Director Elizabeth Chatelain to attend Human Rights Film Festival

Director Elizabeth Chatelain to attend Human Rights Film Festival

Nov 15, 2018 | NDHRFF | 0 comments

Director elizabeth chatelain to attend human rights film festival

Director Elizabeth Chatelain will attend the 2018 North Dakota Human Rights Film festival in Fargo, North Dakota.

Her film “Sundogs” will have its North Dakota premiere on Thursday, November 15 at the Fargo Theatre. The narrative short “Sundogs” features the story of a single mother and her 4-year-old daughter as they struggle to survive a homeless night in the oilfields of North Dakota.

A North Dakota native, Chatelain has directed several documentary and narrative shorts including “My Sister Sarah”, winner of the International Documentary Association’s Award for Best Student Documentary, Student Academy Award Finalist, and the DGA’s Best Student Director – Women’s Category Finalist. Her short documentary “The Lost Girl” was winner of the Ruth Landfield Award for Women Filmmakers in 2009. Her work primarily profiles working class women struggling against everyday adversity.

Her films have screened at festivals across the country and the world, including Interfilm Berlin, Sarasota, IFFBoston, Athens Film + Video, MSPIFF, and SXSW. She is currently working on her debut feature project, “Sundogs,” which participated in the Berlinale Script Station in 2016 and was an Academy Nicholl Fellowship Semi-Finalist. She holds a BA in Film and Media Culture from Middlebury College, and an MFA in Film and Video Production from University of Texas at Austin.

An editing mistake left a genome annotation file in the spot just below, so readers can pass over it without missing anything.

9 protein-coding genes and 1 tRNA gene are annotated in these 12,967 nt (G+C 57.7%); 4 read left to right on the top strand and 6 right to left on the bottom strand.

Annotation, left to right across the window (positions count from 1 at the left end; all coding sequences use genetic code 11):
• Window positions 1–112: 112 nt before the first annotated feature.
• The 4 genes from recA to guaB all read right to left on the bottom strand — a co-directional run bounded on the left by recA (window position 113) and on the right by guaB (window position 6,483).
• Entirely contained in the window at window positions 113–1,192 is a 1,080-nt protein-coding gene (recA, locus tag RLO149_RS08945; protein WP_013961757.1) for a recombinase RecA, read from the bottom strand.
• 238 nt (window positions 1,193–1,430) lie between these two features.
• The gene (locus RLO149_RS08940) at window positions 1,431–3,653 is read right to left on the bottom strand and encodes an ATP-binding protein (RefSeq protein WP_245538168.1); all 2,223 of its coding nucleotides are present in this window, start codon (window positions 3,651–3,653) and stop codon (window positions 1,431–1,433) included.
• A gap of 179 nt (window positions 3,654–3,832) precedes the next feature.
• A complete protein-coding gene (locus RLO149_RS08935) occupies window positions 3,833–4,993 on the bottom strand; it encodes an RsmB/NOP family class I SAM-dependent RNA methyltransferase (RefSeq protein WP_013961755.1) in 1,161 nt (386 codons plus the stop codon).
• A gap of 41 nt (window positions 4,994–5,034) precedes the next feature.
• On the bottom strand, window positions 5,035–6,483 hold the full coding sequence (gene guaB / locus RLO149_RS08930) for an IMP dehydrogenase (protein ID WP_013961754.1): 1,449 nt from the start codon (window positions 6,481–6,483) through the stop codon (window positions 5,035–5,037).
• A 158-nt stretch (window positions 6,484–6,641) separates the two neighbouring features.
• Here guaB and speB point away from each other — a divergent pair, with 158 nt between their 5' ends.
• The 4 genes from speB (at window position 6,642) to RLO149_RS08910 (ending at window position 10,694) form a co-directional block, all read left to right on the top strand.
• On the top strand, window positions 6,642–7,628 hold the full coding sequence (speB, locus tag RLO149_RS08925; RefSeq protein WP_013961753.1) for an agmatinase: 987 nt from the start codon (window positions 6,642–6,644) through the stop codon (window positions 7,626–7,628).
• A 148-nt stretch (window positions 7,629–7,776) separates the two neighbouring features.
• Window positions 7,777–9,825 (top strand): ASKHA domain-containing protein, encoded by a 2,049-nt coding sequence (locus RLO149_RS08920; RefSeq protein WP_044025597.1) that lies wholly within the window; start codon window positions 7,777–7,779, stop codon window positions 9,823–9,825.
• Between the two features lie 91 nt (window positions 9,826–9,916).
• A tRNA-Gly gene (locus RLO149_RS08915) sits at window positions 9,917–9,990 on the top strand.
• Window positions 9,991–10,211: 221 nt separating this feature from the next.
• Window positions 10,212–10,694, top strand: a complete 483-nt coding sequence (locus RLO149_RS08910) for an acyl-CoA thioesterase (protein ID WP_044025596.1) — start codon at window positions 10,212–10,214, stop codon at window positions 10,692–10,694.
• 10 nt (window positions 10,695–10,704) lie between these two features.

“As a young girl growing up in North Dakota, I wanted nothing more than to escape the brutal cold and live elsewhere,” said Chatelain.

“After spending years outside my native state, I felt compelled to return and share the stories of the dramatic changes occurring there. In 2012, with the advances in technology of hydraulic fracturing and horizontal drilling, once rural areas and small towns boomed. Desperate wanderers flocked from all areas of the country for the opportunity to start over. Some of them found success; others left even more desperate than they came. “Sundogs” is an exploration of the effects of this boom phenomenon on two of these struggling transplants: a mother and child.

I am also very excited to be returning to my hometown to share this film with Fargo. I think it is such a relevant story to our state’s ongoing struggle with the positive and negative effects of the energy industry, and the plight of the homeless in North Dakota.”

“Sundogs” screens on Thursday, November 15, at the Fargo Theatre. Tickets cost $12 in advance, $15 at the door, and $2 for seniors and students. A Festival Pass to all screenings in Bismarck, Fargo and Grand Forks is available for $40. To get your tickets, visit Fargo.

The mission of the North Dakota Human Rights Film and Arts Festival is to educate, engage, and facilitate discussion around local and world-wide human rights topics through the work of filmmakers and artist. 2018 is the second year for both the film and art festivals.

The 2018 North Dakota Human Rights Film and Arts Festival is made possible through the generosity of the Consensus Council, the City of Fargo’s Human Relations Commission, the City of Fargo’s Native American Commission, the Awesome Foundation: Cass Clay, and The High Plains Reader, and through partnerships with Lutheran Social Services of North Dakota, the NDSU Memorial Gallery, the North Dakota Human Rights Coalition. The Fargo screening of the film “Home.” was funded in part by Humanities North Dakota, a nonprofit, independent state partner of the National Endowment for the Humanities. Any views, findings, conclusions or recommendations expressed in the screening of “Home.” do not necessarily reflect those of Humanities North Dakota or the National Endowment for the Humanities.




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Fargo, ND 58106-9468

The Human Family

The Human Family promotes human rights and social justice through film and art.


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